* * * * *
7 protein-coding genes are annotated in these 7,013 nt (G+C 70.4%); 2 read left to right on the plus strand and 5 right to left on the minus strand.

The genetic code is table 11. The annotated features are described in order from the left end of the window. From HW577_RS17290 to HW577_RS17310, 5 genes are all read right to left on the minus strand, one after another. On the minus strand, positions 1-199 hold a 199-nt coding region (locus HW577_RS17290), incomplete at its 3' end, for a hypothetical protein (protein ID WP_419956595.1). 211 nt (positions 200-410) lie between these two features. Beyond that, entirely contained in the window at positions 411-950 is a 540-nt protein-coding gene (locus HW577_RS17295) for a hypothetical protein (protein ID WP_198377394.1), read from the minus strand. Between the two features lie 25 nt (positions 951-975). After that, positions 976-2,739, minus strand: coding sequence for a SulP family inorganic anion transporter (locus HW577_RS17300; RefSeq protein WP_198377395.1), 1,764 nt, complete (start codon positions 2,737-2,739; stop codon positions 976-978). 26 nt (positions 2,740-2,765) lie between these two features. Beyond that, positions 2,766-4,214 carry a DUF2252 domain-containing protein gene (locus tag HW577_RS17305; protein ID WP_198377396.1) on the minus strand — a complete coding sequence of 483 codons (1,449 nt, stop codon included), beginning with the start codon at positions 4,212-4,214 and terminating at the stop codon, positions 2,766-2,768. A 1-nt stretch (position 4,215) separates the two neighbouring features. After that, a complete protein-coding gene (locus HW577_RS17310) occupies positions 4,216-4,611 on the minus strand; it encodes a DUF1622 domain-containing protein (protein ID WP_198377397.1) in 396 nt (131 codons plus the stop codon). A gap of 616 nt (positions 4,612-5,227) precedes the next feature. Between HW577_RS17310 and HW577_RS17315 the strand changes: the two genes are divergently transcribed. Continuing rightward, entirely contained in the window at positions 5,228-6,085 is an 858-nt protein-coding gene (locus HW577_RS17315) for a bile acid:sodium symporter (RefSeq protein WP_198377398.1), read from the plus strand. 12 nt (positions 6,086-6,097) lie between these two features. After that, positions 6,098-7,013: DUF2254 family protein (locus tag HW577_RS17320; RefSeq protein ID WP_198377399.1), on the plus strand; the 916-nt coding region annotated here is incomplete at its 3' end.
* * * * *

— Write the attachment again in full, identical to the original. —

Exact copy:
7 protein-coding genes are annotated in these 7,013 nt (G+C 70.4%); 2 read left to right on the plus strand and 5 right to left on the minus strand.

The genetic code is table 11. The annotated features are described in order from the left end of the window. From HW577_RS17290 to HW577_RS17310, 5 genes are all read right to left on the minus strand, one after another. On the minus strand, positions 1-199 hold a 199-nt coding region (locus HW577_RS17290), incomplete at its 3' end, for a hypothetical protein (protein ID WP_419956595.1). 211 nt (positions 200-410) lie between these two features. Beyond that, entirely contained in the window at positions 411-950 is a 540-nt protein-coding gene (locus HW577_RS17295) for a hypothetical protein (protein ID WP_198377394.1), read from the minus strand. Between the two features lie 25 nt (positions 951-975). After that, positions 976-2,739, minus strand: coding sequence for a SulP family inorganic anion transporter (locus HW577_RS17300; RefSeq protein WP_198377395.1), 1,764 nt, complete (start codon positions 2,737-2,739; stop codon positions 976-978). 26 nt (positions 2,740-2,765) lie between these two features. Beyond that, positions 2,766-4,214 carry a DUF2252 domain-containing protein gene (locus tag HW577_RS17305; protein ID WP_198377396.1) on the minus strand — a complete coding sequence of 483 codons (1,449 nt, stop codon included), beginning with the start codon at positions 4,212-4,214 and terminating at the stop codon, positions 2,766-2,768. A 1-nt stretch (position 4,215) separates the two neighbouring features. After that, a complete protein-coding gene (locus HW577_RS17310) occupies positions 4,216-4,611 on the minus strand; it encodes a DUF1622 domain-containing protein (protein ID WP_198377397.1) in 396 nt (131 codons plus the stop codon). A gap of 616 nt (positions 4,612-5,227) precedes the next feature. Between HW577_RS17310 and HW577_RS17315 the strand changes: the two genes are divergently transcribed. Continuing rightward, entirely contained in the window at positions 5,228-6,085 is an 858-nt protein-coding gene (locus HW577_RS17315) for a bile acid:sodium symporter (RefSeq protein WP_198377398.1), read from the plus strand. 12 nt (positions 6,086-6,097) lie between these two features. After that, positions 6,098-7,013: DUF2254 family protein (locus tag HW577_RS17320; RefSeq protein ID WP_198377399.1), on the plus strand; the 916-nt coding region annotated here is incomplete at its 3' end.